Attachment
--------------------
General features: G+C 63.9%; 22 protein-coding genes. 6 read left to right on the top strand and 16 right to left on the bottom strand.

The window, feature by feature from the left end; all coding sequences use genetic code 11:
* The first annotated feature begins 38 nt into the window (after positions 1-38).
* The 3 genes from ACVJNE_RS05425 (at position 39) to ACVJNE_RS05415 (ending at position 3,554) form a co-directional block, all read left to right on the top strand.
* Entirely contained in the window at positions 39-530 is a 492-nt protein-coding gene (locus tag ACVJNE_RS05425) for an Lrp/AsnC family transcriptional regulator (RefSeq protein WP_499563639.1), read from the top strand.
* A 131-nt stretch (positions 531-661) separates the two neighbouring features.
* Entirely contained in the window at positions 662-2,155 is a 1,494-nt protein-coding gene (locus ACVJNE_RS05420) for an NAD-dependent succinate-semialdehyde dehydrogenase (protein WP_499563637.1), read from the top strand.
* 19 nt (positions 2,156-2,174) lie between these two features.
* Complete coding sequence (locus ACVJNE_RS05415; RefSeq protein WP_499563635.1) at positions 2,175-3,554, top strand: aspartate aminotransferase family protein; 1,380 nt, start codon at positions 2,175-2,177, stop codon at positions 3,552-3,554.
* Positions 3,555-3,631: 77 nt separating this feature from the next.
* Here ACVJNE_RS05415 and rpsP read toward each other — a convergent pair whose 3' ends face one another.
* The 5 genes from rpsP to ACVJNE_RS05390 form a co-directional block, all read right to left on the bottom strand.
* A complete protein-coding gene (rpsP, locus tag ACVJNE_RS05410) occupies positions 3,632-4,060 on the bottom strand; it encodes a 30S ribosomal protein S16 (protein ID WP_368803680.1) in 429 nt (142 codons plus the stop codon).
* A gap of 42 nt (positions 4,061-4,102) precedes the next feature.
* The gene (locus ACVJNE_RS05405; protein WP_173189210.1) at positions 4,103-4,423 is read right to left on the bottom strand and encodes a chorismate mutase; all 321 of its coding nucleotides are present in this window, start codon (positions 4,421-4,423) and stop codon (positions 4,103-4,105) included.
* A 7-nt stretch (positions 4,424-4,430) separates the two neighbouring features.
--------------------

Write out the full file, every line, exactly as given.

General features: G+C 63.9%; 22 protein-coding genes. 6 read left to right on the top strand and 16 right to left on the bottom strand.

The window, feature by feature from the left end; all coding sequences use genetic code 11:
* The first annotated feature begins 38 nt into the window (after positions 1-38).
* The 3 genes from ACVJNE_RS05425 (at position 39) to ACVJNE_RS05415 (ending at position 3,554) form a co-directional block, all read left to right on the top strand.
* Entirely contained in the window at positions 39-530 is a 492-nt protein-coding gene (locus tag ACVJNE_RS05425) for an Lrp/AsnC family transcriptional regulator (RefSeq protein WP_499563639.1), read from the top strand.
* A 131-nt stretch (positions 531-661) separates the two neighbouring features.
* Entirely contained in the window at positions 662-2,155 is a 1,494-nt protein-coding gene (locus ACVJNE_RS05420) for an NAD-dependent succinate-semialdehyde dehydrogenase (protein WP_499563637.1), read from the top strand.
* 19 nt (positions 2,156-2,174) lie between these two features.
* Complete coding sequence (locus ACVJNE_RS05415; RefSeq protein WP_499563635.1) at positions 2,175-3,554, top strand: aspartate aminotransferase family protein; 1,380 nt, start codon at positions 2,175-2,177, stop codon at positions 3,552-3,554.
* Positions 3,555-3,631: 77 nt separating this feature from the next.
* Here ACVJNE_RS05415 and rpsP read toward each other — a convergent pair whose 3' ends face one another.
* The 5 genes from rpsP to ACVJNE_RS05390 form a co-directional block, all read right to left on the bottom strand.
* A complete protein-coding gene (rpsP, locus tag ACVJNE_RS05410) occupies positions 3,632-4,060 on the bottom strand; it encodes a 30S ribosomal protein S16 (protein ID WP_368803680.1) in 429 nt (142 codons plus the stop codon).
* A gap of 42 nt (positions 4,061-4,102) precedes the next feature.
* The gene (locus ACVJNE_RS05405; protein WP_173189210.1) at positions 4,103-4,423 is read right to left on the bottom strand and encodes a chorismate mutase; all 321 of its coding nucleotides are present in this window, start codon (positions 4,421-4,423) and stop codon (positions 4,103-4,105) included.
* A 7-nt stretch (positions 4,424-4,430) separates the two neighbouring features.